What about you? Any weird habits to protect your books? Or are you a hippie book-owner? (;

Lucky number seven

OK. Let me just start with: I don’t DO new year’s resolutions. I mean, really.

They’re doomed to fail.

January is month of extremely high hopes, whereas the ensuing months are… not energetic enough to keep up. Setting up goals in January is like asking a tiny kid what he wants to be when he grows up, after he’s rocked at kart racing for the first time. Of course he’s going to be a Formula 1 winner.

HOWEVER, after reading Ms Inkeri’s post I’ve decided to write Things I Aspire To For 2014. But I’ll call it LN7 and copy her number seven. But in my defense: I was born on the 7th, the week has 7 days,  7 is a prime number (and I like prime numbers), and according to Chinese medicine, life is divided in 7 year chunks. Tadaaa!

In 2014 it would be very nice to:

1 – Exercise regularly

Which I have. At least for every weekday since January 2nd. I’m the opposite of fit and my classes are all the way up 4 flights of stairs. Gasping for air ain’t attractive.

Also, found peace with dance classes. More specifically, zumba. I hate running around like a hamster and Zumba actually feels more demanding than running track — and it’s loads more fun.

2 – Keeping up with uni

It’s not that I’m lazy, it’s not that I’m not organized. I’m just… poorly motivated to fully dedicate myself to uni. I’ve got two years left, hopefully including an exchange program, and I am going to do my best, and show people what I’m capable of.

And, you know, not drive myself insane when things begin sounding cryptic.

3 – Not feel guilty about which books I’m reading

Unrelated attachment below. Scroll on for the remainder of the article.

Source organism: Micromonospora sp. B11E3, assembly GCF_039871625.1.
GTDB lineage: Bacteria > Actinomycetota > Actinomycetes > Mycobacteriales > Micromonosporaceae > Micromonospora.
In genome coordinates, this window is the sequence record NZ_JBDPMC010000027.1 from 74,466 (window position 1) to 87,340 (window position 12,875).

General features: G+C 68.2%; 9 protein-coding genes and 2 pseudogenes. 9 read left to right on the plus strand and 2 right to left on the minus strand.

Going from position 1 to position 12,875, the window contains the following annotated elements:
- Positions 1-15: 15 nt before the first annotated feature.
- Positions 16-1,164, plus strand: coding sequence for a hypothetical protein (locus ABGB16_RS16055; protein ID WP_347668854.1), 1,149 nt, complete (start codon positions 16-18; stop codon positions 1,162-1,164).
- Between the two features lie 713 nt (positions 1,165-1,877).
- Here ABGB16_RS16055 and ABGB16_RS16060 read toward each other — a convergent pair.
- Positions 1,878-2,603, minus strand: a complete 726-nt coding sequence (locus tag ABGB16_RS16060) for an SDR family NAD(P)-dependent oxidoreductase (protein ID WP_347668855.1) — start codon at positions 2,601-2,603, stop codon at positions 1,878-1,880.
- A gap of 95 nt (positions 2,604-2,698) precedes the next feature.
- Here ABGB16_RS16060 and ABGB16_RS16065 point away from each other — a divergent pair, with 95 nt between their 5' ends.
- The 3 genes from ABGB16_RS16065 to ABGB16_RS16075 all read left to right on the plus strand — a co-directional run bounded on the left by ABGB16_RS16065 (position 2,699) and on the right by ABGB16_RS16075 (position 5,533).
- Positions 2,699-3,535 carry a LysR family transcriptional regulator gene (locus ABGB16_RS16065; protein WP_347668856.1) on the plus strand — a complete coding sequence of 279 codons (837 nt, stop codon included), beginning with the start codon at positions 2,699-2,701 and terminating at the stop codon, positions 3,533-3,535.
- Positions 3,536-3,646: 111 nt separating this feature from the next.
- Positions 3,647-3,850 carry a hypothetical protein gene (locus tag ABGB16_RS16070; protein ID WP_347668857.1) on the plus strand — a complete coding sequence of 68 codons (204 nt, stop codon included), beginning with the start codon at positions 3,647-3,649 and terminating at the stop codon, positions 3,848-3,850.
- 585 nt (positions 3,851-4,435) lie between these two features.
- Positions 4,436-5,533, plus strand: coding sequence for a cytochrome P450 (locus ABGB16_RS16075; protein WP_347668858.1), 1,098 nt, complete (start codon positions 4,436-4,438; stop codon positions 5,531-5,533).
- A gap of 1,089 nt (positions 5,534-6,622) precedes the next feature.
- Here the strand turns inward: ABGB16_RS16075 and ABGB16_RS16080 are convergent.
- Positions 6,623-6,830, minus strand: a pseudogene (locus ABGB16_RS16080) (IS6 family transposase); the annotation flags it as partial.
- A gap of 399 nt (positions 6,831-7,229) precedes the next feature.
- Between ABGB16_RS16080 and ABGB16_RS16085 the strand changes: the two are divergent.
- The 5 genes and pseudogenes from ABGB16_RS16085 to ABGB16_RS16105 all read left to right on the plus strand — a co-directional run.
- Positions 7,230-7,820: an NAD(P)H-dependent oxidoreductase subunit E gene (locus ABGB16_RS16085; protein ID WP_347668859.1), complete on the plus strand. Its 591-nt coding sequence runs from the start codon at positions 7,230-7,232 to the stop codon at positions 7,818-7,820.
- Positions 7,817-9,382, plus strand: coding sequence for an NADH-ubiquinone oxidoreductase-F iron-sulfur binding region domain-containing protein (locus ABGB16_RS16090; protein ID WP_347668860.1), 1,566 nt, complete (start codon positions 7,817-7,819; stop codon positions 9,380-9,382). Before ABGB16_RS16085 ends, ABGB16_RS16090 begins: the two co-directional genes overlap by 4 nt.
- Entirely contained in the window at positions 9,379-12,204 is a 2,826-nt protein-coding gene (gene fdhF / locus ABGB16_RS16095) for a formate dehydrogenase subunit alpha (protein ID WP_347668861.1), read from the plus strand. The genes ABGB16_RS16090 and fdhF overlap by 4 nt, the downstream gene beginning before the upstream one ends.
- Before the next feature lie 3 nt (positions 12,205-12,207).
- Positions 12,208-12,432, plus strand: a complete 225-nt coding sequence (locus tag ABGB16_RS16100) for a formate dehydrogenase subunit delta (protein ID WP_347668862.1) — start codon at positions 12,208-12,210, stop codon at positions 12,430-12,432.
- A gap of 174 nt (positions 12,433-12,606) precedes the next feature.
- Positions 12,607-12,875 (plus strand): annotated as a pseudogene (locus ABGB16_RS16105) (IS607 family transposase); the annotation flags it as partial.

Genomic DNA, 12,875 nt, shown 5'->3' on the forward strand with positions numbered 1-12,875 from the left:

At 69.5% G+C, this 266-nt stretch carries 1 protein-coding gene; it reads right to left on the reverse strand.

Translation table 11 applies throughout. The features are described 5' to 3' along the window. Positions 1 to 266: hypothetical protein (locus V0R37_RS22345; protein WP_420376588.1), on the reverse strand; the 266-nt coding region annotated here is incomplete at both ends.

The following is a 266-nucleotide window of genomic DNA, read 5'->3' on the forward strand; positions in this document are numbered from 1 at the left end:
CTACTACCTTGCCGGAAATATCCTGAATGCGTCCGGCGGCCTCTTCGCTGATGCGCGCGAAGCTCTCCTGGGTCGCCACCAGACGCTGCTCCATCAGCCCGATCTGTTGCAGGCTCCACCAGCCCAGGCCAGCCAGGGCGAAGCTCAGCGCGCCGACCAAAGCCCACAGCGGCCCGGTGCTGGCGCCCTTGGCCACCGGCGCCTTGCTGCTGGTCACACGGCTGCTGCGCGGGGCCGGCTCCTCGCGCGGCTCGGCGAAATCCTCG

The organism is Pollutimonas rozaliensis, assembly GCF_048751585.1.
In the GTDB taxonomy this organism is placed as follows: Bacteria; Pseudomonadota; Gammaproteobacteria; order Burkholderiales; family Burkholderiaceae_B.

Ever since I entered college, I’ve been reading very dense books. I mean, seriously. They are from the 1970s. They’ve got loads of equations. They’ve got examples. Usually not fun examples. And even if I didn’t tire my brain out with those stuff, why should anyone feel guilty going to the bookstore and picking up a Sophie Kinsella book, or whatever chick lit I’ve found? It’s still one book more than the average person in my country reads. Per year.

Entertainment is a valid choice. Ignore the judgemental eyes of the hipster salesperson.

4 –  Stay calm. There’s plenty of time.

Well, there might not be. But the things I usually stress about are things not worth stressing about. It’s done. Things will fall where they may. Be zen about it. Try learning to french braid your own hair. Maybe Inkeri can help.

Just don’t fret about all that planning and all that nothingness. About your age. About the years going by. About people. About liiife… just HUSH.

Also, this was the item I’d saved for my reading goals this year. But it’s not worth it. I don’t want to start demanding myself to read. I like reading. Let’s keep it that way. I read about ten books this year, but I also found three new favorite authors (Danny, Jenny, John) – actually, four, if I was entirely honest. I read books that enticed me, that made me laugh, that made me cry, that made me think, but most importantly: that kept me in cozy company. I really loved some of the books I read this year, even found a top favorite. And I’m pretty sure my being extremely picky had something to do with it, so I’ll trust my gut.